The election of Barack Obama gave political currency to the (white) idea that Americans now live in a post-racial society. But the persistence of racial profiling, economic inequality between blacks and whites, disproportionate numbers of black prisoners, and disparities in health and access to... More Info
The Roma or Romani people, commonly called gypsies, comprise one of the largest ethnic minorities in the European Union, with significant populations in the Balkan Peninsula as well as Spain, France, Russia, and the Ukraine. Persecution of the Roma dates back to the Byzantine Empire, when many were... More Info
Groundbeaking in its global and historical scope, Racisms is the first comprehensive history of racism, from the Crusades to the twentieth century. Demonstrating that there is not one continuous tradition of racism in the West, distinguished historian Francisco Bethencourt shows that racism... More Info
The author of A Stone of Hope, called “one of the three or four most important books on the civil rights movement” by The Atlantic Monthly, turns his attention to the years after Martin Luther King’s assassination—and provides a sweeping history of the struggle to keep the civil rights... More Info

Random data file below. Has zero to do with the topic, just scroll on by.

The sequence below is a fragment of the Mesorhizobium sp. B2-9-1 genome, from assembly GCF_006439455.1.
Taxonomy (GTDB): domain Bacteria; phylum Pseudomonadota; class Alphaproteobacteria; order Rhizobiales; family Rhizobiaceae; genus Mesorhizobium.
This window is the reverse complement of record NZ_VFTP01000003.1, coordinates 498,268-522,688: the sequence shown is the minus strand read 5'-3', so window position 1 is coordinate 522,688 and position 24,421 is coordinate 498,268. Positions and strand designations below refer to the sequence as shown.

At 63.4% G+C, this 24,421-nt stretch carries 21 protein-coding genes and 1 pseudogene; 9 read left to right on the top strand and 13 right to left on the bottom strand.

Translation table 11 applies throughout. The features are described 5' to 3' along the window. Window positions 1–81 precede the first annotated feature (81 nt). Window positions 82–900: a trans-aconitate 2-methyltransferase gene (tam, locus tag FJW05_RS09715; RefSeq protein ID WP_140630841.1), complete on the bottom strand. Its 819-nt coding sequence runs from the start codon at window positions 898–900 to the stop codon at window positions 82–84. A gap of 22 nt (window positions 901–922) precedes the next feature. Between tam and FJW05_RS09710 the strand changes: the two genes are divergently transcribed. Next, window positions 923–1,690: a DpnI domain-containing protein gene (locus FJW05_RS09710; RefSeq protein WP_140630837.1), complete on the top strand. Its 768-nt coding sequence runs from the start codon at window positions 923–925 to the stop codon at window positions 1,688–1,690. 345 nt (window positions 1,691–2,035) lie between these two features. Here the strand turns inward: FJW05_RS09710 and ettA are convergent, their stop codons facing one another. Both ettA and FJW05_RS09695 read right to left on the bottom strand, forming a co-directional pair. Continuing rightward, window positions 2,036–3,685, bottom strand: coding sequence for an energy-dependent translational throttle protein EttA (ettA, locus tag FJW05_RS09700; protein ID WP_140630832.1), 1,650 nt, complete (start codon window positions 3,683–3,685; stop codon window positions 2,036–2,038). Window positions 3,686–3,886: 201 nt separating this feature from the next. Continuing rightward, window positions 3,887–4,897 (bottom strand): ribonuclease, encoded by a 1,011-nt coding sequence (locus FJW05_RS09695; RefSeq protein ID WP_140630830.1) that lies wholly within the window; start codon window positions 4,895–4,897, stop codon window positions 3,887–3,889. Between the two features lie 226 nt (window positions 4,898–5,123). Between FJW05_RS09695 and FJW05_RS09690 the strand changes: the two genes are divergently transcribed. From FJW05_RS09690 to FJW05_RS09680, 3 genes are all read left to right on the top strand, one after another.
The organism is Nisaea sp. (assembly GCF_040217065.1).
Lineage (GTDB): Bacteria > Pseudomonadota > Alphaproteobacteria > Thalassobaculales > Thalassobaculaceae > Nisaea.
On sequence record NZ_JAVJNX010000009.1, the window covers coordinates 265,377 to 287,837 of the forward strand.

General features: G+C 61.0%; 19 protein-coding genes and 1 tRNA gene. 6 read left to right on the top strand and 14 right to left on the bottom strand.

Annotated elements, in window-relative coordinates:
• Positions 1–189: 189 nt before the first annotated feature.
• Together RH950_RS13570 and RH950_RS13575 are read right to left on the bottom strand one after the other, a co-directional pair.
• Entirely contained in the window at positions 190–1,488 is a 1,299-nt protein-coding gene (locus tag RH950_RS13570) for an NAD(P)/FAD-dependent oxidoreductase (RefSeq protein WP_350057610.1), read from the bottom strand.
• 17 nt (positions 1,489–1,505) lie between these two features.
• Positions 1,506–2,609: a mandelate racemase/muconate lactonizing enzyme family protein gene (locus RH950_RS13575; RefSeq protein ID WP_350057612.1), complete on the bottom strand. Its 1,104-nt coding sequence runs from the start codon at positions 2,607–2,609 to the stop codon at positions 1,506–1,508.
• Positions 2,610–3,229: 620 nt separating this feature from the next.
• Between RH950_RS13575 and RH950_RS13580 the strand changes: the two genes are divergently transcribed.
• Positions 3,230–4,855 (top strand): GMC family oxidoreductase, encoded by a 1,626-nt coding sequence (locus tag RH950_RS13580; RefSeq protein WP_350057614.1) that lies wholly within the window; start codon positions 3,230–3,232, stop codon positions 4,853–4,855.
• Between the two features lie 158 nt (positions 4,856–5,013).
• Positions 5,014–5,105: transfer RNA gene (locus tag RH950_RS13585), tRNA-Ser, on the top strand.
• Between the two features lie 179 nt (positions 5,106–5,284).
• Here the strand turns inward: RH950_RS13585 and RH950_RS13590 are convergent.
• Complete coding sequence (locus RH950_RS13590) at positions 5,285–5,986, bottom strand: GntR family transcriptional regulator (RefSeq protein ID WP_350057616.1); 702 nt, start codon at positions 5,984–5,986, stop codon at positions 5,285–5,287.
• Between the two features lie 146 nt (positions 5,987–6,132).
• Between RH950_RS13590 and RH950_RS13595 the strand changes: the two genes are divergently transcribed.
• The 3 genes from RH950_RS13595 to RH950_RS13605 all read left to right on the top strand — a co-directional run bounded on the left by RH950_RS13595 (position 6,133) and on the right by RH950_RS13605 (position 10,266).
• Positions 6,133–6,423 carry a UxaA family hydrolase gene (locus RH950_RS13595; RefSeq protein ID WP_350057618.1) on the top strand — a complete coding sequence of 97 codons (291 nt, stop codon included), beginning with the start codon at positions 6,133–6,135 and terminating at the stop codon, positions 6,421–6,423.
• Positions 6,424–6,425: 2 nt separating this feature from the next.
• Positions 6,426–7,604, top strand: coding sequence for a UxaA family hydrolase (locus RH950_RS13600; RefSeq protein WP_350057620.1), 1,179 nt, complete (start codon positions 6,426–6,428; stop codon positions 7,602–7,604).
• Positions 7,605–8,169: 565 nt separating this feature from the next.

Born into slavery in 1818, Frederick Douglass escaped to freedom and became a passionate advocate for abolition and social change and the foremost spokesperson for the nation’s enslaved African American population in the years preceding the Civil War. My Bondage and My Freedom is Douglass’s... More Info
This primer to antiracist and antioppressive social work practices explores the ways in which power and dominance are embedded in every facet of fieldwork. A framework is provided for responding to social issues in the field and finding ways to break down barriers.
The desegregation crisis in Little Rock is a landmark of American history: on September 4, 1957, after the Supreme Court struck down racial segregation in public schools, Arkansas Governor Orval Faubus called up the National Guard to surround Little Rock Central High School, preventing black... More Info